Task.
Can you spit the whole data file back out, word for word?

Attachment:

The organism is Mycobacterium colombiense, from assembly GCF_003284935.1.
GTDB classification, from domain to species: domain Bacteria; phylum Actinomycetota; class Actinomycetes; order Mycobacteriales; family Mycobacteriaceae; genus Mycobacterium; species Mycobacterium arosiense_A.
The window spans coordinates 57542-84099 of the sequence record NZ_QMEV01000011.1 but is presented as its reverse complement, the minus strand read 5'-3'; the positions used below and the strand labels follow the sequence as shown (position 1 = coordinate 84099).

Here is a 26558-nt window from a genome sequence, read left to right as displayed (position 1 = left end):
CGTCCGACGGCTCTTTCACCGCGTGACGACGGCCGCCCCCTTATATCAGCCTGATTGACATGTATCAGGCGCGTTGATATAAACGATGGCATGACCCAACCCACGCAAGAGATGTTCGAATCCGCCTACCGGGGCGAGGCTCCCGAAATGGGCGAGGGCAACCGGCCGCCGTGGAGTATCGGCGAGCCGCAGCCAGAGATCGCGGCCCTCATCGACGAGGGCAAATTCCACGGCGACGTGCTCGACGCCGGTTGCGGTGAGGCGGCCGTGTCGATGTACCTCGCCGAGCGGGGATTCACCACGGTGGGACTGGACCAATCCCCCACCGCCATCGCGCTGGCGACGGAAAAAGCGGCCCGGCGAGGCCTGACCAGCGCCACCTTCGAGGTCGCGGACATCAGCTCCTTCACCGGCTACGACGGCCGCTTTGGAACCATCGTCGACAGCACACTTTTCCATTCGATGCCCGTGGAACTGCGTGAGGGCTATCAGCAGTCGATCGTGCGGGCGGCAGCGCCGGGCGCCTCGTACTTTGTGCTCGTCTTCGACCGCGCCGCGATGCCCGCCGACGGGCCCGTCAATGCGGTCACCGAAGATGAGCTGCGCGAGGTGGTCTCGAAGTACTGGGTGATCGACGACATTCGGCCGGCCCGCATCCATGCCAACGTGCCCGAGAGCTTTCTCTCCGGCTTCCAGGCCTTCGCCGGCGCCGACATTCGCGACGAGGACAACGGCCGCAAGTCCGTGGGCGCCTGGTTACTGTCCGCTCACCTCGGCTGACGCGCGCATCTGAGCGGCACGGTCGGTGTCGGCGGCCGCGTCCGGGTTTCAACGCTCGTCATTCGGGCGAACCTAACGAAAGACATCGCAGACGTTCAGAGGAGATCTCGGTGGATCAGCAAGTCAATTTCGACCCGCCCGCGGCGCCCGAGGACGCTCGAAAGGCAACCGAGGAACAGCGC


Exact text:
The organism is Mycobacterium colombiense, from assembly GCF_003284935.1.
GTDB classification, from domain to species: domain Bacteria; phylum Actinomycetota; class Actinomycetes; order Mycobacteriales; family Mycobacteriaceae; genus Mycobacterium; species Mycobacterium arosiense_A.
The window spans coordinates 57542-84099 of the sequence record NZ_QMEV01000011.1 but is presented as its reverse complement, the minus strand read 5'-3'; the positions used below and the strand labels follow the sequence as shown (position 1 = coordinate 84099).

Here is a 26558-nt window from a genome sequence, read left to right as displayed (position 1 = left end):
CGTCCGACGGCTCTTTCACCGCGTGACGACGGCCGCCCCCTTATATCAGCCTGATTGACATGTATCAGGCGCGTTGATATAAACGATGGCATGACCCAACCCACGCAAGAGATGTTCGAATCCGCCTACCGGGGCGAGGCTCCCGAAATGGGCGAGGGCAACCGGCCGCCGTGGAGTATCGGCGAGCCGCAGCCAGAGATCGCGGCCCTCATCGACGAGGGCAAATTCCACGGCGACGTGCTCGACGCCGGTTGCGGTGAGGCGGCCGTGTCGATGTACCTCGCCGAGCGGGGATTCACCACGGTGGGACTGGACCAATCCCCCACCGCCATCGCGCTGGCGACGGAAAAAGCGGCCCGGCGAGGCCTGACCAGCGCCACCTTCGAGGTCGCGGACATCAGCTCCTTCACCGGCTACGACGGCCGCTTTGGAACCATCGTCGACAGCACACTTTTCCATTCGATGCCCGTGGAACTGCGTGAGGGCTATCAGCAGTCGATCGTGCGGGCGGCAGCGCCGGGCGCCTCGTACTTTGTGCTCGTCTTCGACCGCGCCGCGATGCCCGCCGACGGGCCCGTCAATGCGGTCACCGAAGATGAGCTGCGCGAGGTGGTCTCGAAGTACTGGGTGATCGACGACATTCGGCCGGCCCGCATCCATGCCAACGTGCCCGAGAGCTTTCTCTCCGGCTTCCAGGCCTTCGCCGGCGCCGACATTCGCGACGAGGACAACGGCCGCAAGTCCGTGGGCGCCTGGTTACTGTCCGCTCACCTCGGCTGACGCGCGCATCTGAGCGGCACGGTCGGTGTCGGCGGCCGCGTCCGGGTTTCAACGCTCGTCATTCGGGCGAACCTAACGAAAGACATCGCAGACGTTCAGAGGAGATCTCGGTGGATCAGCAAGTCAATTTCGACCCGCCCGCGGCGCCCGAGGACGCTCGAAAGGCAACCGAGGAACAGCGC